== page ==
It’s true that everyone has their own eccentric behaviors and weird thoughts. However, this can become an issue when a person takes these eccentricities to a whole new level.
Also known as SPD, schizotypal personality disorder is indeed a chronic mental condition that is characterized by distorted thinking, eccentric behavior, and extreme discomfort in social situations.
Let’s dig in to find out more about this personality disorder, what causes it, and how to manage the symptoms.
Learn in This Article
- What Is Schizotypal Personality Disorder
- Schizotypal Personality Disorder Symptoms
- What Causes Schizotypal Personality Disorder
- Schizotypal Personality Disorder Diagnosis
- Schizotypal Personality Disorder Treatment
- Our Takeaway
What Is Schizotypal Personality Disorder
Before jumping into the article, it’s vital to understand the definition of schizotypal. As mentioned earlier, SPD is a type of personality disorder that’s marked by unusual thinking and behavior—but that’s not all.
People with SPD may also have trouble understanding other people’s thoughts and emotions. On top of that, they may feel very anxious in social settings and feel like they don’t belong.
Schizotypal Personality Disorder Symptoms
Other than showing weird and eccentric behaviors, there is much more to it. Here are some of the most common schizotypal symptoms you should be aware of.
- Dressing or speaking in an unconventional manner
- Acting extremely skeptical and paranoid
- Feeling uneasy or apprehensive in social circumstances
- Feeling uncomfortable with intimacy
- Having a tendency to misrepresent reality
- Having strange beliefs or thinking of themselves as psychics
- Appearing emotionally detached and aloof
- Having minimal emotional reactions
Causes of Schizotypal Personality Disorder
Similar to different types of BPD and other mental health conditions, it’s believed that SPD is caused by a combination of genetic and environmental factors.
For example, some common causes of schizotypal personality disorder may include a family history of either schizophrenia or similar disorders, traumatic experiences, or abuse and neglect in childhood.
Schizotypal Personality Disorder Diagnosis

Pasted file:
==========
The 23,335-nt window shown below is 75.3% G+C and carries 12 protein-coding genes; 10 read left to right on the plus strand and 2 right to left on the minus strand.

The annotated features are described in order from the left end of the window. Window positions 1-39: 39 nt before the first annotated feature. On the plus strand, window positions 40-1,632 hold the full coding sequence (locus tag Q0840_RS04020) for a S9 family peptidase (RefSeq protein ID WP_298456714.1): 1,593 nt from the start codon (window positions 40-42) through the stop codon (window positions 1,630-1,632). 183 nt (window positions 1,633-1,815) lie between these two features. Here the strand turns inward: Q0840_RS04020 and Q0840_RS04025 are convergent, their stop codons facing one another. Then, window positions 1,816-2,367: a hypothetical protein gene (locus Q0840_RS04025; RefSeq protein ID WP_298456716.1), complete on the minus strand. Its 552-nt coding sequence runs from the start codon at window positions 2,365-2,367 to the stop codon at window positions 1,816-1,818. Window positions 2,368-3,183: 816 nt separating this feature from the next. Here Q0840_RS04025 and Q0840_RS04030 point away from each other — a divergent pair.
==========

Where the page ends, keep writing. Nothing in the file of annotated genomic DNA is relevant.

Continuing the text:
Diagnosing SPD is not an easy ride, as it’s usually confused with other mental health conditions, such as schizophrenia.
Thanks to a thorough psychological evaluation by a mental health professional, it’s possible to establish a proper diagnosis.
Schizotypal Personality Disorder Treatment
Unfortunately, there is no cure for schizotypal personality disorder—but not all hope is lost. The right treatment can help manage the symptoms. Schizotypal treatment typically involves a mix of medication and psychotherapy.
Cognitive Behavioral Therapy
Cognitive behavioral techniques can be very effective in treating SPD. CBT can help people learn to manage their anxiety and improve their social abilities.
Negative thoughts and lack of trust are schizotypal traits that are hard to deal with. Supportive therapy can help people manage emotions and build healthy relationships.
Supportive-expressive therapy can be a great help in getting rid of negative feelings towards relationships.
Treatment for SPD usually works better if family members are actively involved.
Although there is no specific medication to cure SPD, it’s still possible to manage the symptoms. Antipsychotics, antidepressants, and stimulants are among the most commonly prescribed medications for SPD.
Living with a schizotypal personality disorder is not easy. Strange thoughts, beliefs, and behaviors surely impact society’s perception of mental illness. For this reason, people with SPD may experience social isolation and difficulty forming relationships with others.
Although there is no known cure for this personality disorder, treatment can help people manage their symptoms.
Frequently Asked Questions
When most people think of personality disorders, they often think of borderline personality disorder or narcissistic personality disorder. However, even SPD is actually quite common. Although the exact prevalence is difficult to determine, studies have estimated that SPD affects 4% of the US population.
The severity of symptoms associated with SPD may change over time, but it’s not known whether the condition itself worsens with age. If left undiagnosed or untreated, SPD symptoms tend to progress as a person ages.
It’s possible that SPD symptoms worsen during periods of stress or other triggers. Treatment can help reduce the intensity of symptoms and improve functioning. Medication may also be prescribed to help manage anxiety or depression.
While schizotypal personality disorder shares some similarities with schizophrenia, it’s considered to be a separate disorder. People with schizophrenia typically experience more severe symptoms, such as hallucinations or delusions.
In contrast, people diagnosed with SPD usually don’t experience these symptoms. However, both disorders can be associated with social isolation and impaired functioning.